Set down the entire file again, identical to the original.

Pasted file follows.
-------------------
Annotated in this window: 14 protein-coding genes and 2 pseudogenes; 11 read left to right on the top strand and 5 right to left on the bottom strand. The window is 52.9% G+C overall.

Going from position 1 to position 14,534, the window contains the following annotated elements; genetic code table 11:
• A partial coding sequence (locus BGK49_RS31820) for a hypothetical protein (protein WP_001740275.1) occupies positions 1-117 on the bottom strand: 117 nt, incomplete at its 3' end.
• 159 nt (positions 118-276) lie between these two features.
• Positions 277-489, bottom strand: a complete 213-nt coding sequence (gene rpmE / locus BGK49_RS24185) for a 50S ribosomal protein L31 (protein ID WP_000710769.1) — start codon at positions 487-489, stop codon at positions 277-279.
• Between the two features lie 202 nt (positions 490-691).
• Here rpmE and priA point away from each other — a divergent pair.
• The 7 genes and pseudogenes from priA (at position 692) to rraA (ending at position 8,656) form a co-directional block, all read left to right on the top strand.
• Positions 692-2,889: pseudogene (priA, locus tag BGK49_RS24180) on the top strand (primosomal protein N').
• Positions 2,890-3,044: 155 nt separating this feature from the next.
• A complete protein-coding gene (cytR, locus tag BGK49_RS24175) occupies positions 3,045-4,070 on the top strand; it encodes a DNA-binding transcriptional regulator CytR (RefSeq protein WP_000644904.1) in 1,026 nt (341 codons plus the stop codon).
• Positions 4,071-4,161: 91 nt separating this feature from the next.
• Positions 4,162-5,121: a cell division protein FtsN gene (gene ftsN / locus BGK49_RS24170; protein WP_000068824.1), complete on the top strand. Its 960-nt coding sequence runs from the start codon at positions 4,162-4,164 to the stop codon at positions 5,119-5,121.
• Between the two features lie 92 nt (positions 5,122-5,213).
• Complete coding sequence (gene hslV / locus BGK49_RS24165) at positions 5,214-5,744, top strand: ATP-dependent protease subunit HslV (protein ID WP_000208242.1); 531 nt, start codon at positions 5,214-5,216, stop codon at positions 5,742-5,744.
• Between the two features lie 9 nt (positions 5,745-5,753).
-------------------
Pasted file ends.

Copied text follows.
Annotated in this window: 14 protein-coding genes and 2 pseudogenes; 11 read left to right on the top strand and 5 right to left on the bottom strand. The window is 52.9% G+C overall.

Going from position 1 to position 14,534, the window contains the following annotated elements; genetic code table 11:
• A partial coding sequence (locus BGK49_RS31820) for a hypothetical protein (protein WP_001740275.1) occupies positions 1-117 on the bottom strand: 117 nt, incomplete at its 3' end.
• 159 nt (positions 118-276) lie between these two features.
• Positions 277-489, bottom strand: a complete 213-nt coding sequence (gene rpmE / locus BGK49_RS24185) for a 50S ribosomal protein L31 (protein ID WP_000710769.1) — start codon at positions 487-489, stop codon at positions 277-279.
• Between the two features lie 202 nt (positions 490-691).
• Here rpmE and priA point away from each other — a divergent pair.
• The 7 genes and pseudogenes from priA (at position 692) to rraA (ending at position 8,656) form a co-directional block, all read left to right on the top strand.
• Positions 692-2,889: pseudogene (priA, locus tag BGK49_RS24180) on the top strand (primosomal protein N').
• Positions 2,890-3,044: 155 nt separating this feature from the next.
• A complete protein-coding gene (cytR, locus tag BGK49_RS24175) occupies positions 3,045-4,070 on the top strand; it encodes a DNA-binding transcriptional regulator CytR (RefSeq protein WP_000644904.1) in 1,026 nt (341 codons plus the stop codon).
• Positions 4,071-4,161: 91 nt separating this feature from the next.
• Positions 4,162-5,121: a cell division protein FtsN gene (gene ftsN / locus BGK49_RS24170; protein WP_000068824.1), complete on the top strand. Its 960-nt coding sequence runs from the start codon at positions 4,162-4,164 to the stop codon at positions 5,119-5,121.
• Between the two features lie 92 nt (positions 5,122-5,213).
• Complete coding sequence (gene hslV / locus BGK49_RS24165) at positions 5,214-5,744, top strand: ATP-dependent protease subunit HslV (protein ID WP_000208242.1); 531 nt, start codon at positions 5,214-5,216, stop codon at positions 5,742-5,744.
• Between the two features lie 9 nt (positions 5,745-5,753).